Sometimes, recipes swirl around in my head for days. They start off as one thing, then morph into another, as I add or take away elements. At two in the morning, I’m often wide awake racked with indecision about whether to use mozzarella or goat’s cheese, white or dark chocolate, basil or oregano, cherries or peaches in a particular recipe. Not all in the same one, you understand, that would be too much like crazy fusion cuisine for my taste.
This recipe started life in my brain as a sort of lemon curd trifle, then I decided to add marscapone to make it more like a cheesecake, then I did away with the biscuit base all together, added some whipped egg white and voila– a mousse. Naming things can be a struggle sometimes, as I often want to just say it’s a lemon curd and marscapone….thing. But I guess a ‘thing’ sounds less appealing than the sultry vowels of a ‘mousse’.
I have already waxed lyrical about the joys of fruit curds in my Passionfruit and White Chocolate Cheesecake post, and I’m afraid here I go again. I am mildly obsessed with making lemon curd. As well as lemon curd, I have tried orange, passionfruit, blackcurrant (and those are just the ones I can remember making off the top of my head). But lemon curd is always a winner – it’s cheap to make, unlike passionfruit, and goes so well with so many things.
Many of my friends seem to have some sort of ‘dietary requirement’, whether it is a matter of ethics, such as being vegan or vegetarian, or an allergy to certain foods – I have one friend who is allergic to dairy, cinnamon and tomatoes. My friend Clare fits into the latter category, as she is lactose intolerant. This allergy cuts out a surprising range of things – even some brands of the contraceptive pill.
There is a vegetarian café in Exeter called Herbies, which is something of an institution. It has been running since my parents lived in Exeter some twenty years ago. It became a favourite back in the day (at school), as it was easy to find something nice that didn’t contain meat or dairy.
So when we met up a few weeks ago for a reunion of sorts, deciding where to meet for lunch didn’t take long. The main courses were of the usual salad and falafel variety, but it was the puddings that really stood out. We shared several and galloped them down, fighting over the last pieces, with cries of ‘it can’t POSSIBLY be vegan!’.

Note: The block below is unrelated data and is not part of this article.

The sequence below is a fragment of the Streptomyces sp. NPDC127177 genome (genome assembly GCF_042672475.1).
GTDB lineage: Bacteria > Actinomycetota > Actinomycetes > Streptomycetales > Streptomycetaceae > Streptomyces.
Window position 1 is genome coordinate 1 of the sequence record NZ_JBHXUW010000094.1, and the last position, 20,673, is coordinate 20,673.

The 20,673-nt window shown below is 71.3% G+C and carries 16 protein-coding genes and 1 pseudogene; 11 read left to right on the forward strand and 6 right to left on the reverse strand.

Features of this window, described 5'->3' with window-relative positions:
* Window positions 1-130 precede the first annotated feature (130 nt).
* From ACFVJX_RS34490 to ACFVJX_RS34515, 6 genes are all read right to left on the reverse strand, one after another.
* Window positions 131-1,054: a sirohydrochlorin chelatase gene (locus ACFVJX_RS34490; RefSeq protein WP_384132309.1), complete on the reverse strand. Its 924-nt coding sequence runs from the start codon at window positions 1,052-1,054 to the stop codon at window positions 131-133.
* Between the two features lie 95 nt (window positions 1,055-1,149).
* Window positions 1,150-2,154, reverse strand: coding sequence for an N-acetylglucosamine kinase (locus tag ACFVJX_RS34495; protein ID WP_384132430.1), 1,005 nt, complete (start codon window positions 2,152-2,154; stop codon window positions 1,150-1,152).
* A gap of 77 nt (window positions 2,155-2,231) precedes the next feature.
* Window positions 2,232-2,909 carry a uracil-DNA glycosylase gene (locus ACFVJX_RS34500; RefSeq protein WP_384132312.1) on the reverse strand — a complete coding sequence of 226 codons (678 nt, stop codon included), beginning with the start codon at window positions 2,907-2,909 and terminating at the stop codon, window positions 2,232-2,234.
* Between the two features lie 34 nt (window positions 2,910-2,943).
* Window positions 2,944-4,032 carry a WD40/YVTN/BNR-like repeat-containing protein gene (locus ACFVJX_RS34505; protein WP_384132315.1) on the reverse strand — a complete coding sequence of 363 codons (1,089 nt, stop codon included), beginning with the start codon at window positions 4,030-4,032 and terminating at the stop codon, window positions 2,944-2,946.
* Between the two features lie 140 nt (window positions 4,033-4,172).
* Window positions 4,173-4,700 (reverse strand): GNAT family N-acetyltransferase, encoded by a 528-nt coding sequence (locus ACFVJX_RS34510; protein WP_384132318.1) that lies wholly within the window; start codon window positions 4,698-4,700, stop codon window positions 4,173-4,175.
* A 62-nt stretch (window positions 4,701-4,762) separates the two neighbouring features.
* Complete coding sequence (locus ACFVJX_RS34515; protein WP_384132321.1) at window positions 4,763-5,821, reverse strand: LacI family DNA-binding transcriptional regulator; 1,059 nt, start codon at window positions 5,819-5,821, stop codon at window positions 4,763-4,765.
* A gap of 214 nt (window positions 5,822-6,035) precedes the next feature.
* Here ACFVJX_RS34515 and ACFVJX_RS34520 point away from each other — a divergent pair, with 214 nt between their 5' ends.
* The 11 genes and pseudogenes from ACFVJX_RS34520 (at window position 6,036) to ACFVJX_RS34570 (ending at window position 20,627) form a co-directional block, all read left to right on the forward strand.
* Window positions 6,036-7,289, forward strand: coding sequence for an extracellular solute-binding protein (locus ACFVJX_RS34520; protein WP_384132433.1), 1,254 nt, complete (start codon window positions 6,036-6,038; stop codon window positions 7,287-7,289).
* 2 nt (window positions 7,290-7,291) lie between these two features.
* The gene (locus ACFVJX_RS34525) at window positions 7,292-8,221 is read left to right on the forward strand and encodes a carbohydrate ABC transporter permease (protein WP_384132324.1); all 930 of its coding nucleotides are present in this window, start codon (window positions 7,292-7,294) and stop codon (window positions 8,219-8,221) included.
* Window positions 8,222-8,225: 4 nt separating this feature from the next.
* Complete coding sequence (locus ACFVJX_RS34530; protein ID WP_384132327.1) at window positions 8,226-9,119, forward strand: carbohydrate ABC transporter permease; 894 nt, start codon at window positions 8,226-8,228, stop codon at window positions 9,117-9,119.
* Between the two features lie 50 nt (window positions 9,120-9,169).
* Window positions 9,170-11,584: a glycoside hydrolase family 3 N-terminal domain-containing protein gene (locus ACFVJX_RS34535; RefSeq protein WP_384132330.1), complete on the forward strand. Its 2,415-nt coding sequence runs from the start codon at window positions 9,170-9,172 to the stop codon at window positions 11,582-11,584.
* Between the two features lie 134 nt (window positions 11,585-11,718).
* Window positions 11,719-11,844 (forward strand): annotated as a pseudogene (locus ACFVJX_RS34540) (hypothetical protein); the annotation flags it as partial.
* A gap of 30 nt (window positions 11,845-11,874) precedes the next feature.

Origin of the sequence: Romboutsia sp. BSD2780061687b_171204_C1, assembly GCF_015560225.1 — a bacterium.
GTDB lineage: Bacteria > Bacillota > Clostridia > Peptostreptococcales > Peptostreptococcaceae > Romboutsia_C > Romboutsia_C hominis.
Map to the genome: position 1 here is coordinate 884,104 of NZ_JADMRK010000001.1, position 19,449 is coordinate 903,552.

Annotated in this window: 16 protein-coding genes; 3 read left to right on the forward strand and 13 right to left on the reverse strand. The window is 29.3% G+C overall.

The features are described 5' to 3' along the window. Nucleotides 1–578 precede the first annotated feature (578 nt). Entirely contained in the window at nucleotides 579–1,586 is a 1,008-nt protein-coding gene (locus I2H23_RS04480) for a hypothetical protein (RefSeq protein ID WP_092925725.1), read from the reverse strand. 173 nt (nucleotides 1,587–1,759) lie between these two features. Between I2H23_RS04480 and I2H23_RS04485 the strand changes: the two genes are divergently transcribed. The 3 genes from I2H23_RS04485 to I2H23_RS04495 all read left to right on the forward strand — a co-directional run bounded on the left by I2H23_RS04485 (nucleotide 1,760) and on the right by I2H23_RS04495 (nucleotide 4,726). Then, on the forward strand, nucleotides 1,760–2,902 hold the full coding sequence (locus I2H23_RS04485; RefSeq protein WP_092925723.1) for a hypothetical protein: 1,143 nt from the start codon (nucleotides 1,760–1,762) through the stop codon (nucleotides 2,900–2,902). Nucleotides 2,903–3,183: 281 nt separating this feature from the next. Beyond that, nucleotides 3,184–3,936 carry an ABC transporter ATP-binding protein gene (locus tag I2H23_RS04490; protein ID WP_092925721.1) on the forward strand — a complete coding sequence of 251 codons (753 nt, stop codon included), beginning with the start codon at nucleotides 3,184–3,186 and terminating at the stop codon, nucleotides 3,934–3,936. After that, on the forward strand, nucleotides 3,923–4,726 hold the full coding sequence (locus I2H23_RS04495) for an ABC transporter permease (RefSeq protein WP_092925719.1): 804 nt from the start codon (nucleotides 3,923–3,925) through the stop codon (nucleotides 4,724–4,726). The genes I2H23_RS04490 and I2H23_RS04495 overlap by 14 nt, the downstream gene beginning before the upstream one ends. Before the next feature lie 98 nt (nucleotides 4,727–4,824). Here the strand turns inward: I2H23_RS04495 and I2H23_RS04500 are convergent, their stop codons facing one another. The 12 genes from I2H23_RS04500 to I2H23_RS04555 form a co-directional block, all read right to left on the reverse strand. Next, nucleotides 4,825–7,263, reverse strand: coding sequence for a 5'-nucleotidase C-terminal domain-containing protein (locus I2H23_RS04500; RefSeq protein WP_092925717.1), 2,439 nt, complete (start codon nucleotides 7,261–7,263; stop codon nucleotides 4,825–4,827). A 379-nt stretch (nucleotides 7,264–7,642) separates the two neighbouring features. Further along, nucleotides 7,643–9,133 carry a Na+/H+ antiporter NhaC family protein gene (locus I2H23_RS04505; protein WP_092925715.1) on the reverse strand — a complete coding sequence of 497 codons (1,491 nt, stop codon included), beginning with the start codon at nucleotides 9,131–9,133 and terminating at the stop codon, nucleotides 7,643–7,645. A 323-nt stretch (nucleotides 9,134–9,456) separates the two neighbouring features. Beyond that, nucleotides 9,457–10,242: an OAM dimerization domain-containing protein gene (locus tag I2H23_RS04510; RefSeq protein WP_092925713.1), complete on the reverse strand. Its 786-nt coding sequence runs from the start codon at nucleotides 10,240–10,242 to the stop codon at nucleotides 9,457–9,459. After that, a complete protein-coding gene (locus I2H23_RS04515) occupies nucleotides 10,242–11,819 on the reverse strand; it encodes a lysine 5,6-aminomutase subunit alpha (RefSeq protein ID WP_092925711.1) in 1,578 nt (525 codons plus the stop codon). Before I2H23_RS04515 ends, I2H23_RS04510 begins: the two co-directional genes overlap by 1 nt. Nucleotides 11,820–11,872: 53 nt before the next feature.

One pudding that I vowed to try and replicate was the chocolate chestnut terrine. When I asked what was in it, they cagily mumbled something about chestnut puree being the secret. So, lo and behold, here is my take on a chocolate chestnut terrine. I made mine with a biscuit base to add a bit of textural variation, and added eggs and baked it, to make it more like a brownie. It’s not vegan, but it is Clare-friendly, and she seemed to like it.
Even though throwing dinner parties for my friends is one of my favourite things to do, I also look forward to cooking a meal that is just for me. I can decide exactly what I want to eat. I don’t have to worry about whether any of my dining companions are allergic to prawns, dairy, onions, or something else that they haven’t discovered yet, but will be present in the meal I cook.
For those of you to whom Manchego means absolutely nothing, it is a Spanish sheeps’ milk cheese that is something of an obsession of mine. It is just the right balance of nutty and sweet, with a firm texture. And, as I discovered while making this omlette, it melts. Which is always a plus.
I decided to team it with chorizo to make something approaching an authentic Spanish omlette. Also, if we’re being authentically Spanish, it should be pronounced ‘horitho’, with an over-exaggerated Spanish accent. Maybe put some loud flamenco music on too.